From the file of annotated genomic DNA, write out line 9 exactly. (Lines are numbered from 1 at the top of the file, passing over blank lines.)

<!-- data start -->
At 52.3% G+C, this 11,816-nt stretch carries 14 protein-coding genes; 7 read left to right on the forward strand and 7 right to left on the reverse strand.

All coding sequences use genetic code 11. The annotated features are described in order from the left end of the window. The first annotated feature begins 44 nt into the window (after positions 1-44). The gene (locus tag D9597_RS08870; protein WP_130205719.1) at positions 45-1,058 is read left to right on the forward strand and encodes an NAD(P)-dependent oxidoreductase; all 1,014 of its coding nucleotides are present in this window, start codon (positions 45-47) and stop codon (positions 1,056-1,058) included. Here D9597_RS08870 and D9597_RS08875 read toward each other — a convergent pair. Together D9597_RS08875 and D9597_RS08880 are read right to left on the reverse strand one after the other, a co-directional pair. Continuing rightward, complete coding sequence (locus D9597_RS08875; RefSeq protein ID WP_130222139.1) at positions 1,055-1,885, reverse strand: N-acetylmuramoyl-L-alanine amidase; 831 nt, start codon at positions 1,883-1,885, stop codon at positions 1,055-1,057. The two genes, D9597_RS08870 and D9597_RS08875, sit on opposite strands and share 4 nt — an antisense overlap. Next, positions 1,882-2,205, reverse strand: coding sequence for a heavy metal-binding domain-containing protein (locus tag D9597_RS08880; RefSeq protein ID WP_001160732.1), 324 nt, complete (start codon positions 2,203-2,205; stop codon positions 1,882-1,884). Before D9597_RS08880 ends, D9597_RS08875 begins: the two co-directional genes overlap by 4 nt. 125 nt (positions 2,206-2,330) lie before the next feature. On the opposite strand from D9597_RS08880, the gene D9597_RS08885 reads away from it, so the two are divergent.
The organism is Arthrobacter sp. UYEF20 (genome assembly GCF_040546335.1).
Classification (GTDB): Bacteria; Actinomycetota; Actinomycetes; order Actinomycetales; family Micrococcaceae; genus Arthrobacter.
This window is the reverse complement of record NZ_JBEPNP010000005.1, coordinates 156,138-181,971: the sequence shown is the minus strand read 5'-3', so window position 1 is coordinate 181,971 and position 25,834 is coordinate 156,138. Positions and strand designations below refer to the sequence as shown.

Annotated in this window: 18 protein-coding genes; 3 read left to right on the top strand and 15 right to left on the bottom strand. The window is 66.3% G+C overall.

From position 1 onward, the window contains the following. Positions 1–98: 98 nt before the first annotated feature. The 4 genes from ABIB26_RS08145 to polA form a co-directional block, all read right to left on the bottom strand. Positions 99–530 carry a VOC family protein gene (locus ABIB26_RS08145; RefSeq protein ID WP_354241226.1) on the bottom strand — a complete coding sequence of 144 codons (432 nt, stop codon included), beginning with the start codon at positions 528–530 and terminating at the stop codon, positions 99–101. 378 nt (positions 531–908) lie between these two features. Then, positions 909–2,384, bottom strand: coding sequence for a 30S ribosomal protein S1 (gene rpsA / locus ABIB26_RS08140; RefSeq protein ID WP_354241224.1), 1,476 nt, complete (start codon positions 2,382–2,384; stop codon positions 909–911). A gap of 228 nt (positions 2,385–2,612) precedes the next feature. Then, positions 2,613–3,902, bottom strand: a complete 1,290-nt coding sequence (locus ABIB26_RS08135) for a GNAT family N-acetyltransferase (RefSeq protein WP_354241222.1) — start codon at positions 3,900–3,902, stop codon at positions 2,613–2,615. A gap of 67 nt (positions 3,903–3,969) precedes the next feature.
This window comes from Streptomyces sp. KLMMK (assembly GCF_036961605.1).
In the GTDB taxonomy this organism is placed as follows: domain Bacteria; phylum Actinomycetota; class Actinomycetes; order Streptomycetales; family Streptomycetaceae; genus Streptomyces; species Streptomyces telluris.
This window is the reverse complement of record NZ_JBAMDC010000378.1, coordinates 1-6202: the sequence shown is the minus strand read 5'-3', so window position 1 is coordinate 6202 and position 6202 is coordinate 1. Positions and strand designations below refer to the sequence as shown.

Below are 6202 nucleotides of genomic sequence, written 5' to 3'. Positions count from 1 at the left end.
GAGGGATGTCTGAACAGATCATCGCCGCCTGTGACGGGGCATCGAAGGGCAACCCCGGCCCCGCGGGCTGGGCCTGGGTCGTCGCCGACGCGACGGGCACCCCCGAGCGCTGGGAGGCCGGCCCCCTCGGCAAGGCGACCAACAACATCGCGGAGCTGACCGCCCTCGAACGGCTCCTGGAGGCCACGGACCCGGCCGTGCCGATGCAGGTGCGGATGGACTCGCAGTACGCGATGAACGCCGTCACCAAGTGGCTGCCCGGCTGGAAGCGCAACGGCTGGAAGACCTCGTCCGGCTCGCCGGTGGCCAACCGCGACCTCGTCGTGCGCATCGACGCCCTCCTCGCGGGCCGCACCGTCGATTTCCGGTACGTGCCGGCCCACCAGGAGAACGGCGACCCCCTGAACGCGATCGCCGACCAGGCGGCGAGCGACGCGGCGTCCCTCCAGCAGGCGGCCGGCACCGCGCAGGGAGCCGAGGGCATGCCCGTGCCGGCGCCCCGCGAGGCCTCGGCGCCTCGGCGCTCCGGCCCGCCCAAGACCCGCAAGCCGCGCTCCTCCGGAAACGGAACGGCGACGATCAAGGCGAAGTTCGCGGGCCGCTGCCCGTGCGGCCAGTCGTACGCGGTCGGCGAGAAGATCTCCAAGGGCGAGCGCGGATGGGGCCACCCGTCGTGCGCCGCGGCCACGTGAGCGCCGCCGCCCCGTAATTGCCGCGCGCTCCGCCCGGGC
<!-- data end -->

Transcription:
In the GTDB taxonomy this organism is placed as follows: domain Bacteria; phylum Actinomycetota; class Actinomycetes; order Streptomycetales; family Streptomycetaceae; genus Streptomyces; species Streptomyces telluris.